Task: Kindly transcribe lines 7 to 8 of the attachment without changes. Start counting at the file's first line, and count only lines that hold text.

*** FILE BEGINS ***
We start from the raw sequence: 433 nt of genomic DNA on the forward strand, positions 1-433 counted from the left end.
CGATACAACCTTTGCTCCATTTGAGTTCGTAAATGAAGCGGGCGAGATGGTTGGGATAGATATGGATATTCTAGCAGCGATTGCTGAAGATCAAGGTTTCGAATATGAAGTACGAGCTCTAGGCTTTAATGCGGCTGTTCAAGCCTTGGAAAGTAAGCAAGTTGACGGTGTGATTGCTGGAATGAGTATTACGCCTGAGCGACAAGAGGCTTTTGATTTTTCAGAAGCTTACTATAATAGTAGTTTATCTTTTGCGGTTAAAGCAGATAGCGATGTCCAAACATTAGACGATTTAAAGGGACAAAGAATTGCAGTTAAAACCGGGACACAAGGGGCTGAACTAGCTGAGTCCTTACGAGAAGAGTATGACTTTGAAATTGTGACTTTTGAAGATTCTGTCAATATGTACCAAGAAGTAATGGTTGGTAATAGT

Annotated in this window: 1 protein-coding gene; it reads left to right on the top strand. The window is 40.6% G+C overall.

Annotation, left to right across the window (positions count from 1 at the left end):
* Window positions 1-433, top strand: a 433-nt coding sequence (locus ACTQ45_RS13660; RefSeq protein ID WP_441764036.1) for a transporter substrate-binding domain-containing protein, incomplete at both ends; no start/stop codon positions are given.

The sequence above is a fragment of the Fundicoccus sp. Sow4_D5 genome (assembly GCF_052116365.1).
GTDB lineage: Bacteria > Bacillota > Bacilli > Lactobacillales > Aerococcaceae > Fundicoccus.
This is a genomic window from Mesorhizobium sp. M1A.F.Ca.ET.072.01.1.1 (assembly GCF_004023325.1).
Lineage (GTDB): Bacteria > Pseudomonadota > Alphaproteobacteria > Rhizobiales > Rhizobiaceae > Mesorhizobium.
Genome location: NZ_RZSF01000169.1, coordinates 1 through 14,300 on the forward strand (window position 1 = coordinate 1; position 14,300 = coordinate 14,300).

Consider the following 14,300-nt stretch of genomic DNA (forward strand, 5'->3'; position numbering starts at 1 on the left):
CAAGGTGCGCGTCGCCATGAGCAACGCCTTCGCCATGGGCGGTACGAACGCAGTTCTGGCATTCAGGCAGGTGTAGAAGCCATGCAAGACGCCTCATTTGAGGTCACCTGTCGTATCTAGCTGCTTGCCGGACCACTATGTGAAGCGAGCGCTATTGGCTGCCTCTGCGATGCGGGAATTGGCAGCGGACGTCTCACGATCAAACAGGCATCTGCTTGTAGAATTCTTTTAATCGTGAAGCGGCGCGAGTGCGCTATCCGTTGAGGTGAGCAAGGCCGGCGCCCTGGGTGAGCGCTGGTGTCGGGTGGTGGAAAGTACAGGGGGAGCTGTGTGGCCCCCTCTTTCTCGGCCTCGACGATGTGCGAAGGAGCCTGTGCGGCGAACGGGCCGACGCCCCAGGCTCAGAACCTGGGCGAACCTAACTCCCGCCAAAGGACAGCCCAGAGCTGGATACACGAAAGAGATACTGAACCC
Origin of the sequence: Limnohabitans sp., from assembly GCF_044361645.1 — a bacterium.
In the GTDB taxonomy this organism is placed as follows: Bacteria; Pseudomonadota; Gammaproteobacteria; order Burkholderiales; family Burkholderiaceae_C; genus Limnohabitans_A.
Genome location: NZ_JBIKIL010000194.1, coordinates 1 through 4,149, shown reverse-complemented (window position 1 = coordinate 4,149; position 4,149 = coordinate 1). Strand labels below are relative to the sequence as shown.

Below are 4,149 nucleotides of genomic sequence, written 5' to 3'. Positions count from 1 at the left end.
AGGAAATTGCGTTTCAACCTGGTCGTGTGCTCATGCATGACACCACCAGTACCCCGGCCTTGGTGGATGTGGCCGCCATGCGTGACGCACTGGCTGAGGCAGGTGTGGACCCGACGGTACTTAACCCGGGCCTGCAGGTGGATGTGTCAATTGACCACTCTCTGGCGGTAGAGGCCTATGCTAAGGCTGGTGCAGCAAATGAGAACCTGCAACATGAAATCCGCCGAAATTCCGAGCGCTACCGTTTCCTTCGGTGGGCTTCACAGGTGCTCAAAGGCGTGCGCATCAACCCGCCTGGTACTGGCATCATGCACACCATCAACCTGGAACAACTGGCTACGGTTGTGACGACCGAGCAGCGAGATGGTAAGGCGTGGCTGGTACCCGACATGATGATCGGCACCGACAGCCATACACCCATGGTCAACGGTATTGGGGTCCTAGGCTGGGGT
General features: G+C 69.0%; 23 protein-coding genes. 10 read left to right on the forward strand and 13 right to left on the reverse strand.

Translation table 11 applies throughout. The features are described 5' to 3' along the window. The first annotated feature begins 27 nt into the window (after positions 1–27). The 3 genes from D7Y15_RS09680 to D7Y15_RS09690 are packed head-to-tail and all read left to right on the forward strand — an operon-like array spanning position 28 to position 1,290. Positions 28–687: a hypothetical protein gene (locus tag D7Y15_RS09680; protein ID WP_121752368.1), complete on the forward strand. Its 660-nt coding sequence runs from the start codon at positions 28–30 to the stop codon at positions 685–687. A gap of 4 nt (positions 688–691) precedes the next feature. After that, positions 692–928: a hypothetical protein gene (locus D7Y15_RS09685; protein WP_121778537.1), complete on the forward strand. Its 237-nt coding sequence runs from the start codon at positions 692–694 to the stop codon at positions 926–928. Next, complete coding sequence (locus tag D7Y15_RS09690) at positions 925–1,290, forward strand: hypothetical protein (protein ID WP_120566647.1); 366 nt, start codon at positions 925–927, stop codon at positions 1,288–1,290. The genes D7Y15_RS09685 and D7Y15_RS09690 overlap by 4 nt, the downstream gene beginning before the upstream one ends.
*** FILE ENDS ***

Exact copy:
GTDB lineage: Bacteria > Bacillota > Bacilli > Lactobacillales > Aerococcaceae > Fundicoccus.
This is a genomic window from Mesorhizobium sp. M1A.F.Ca.ET.072.01.1.1 (assembly GCF_004023325.1).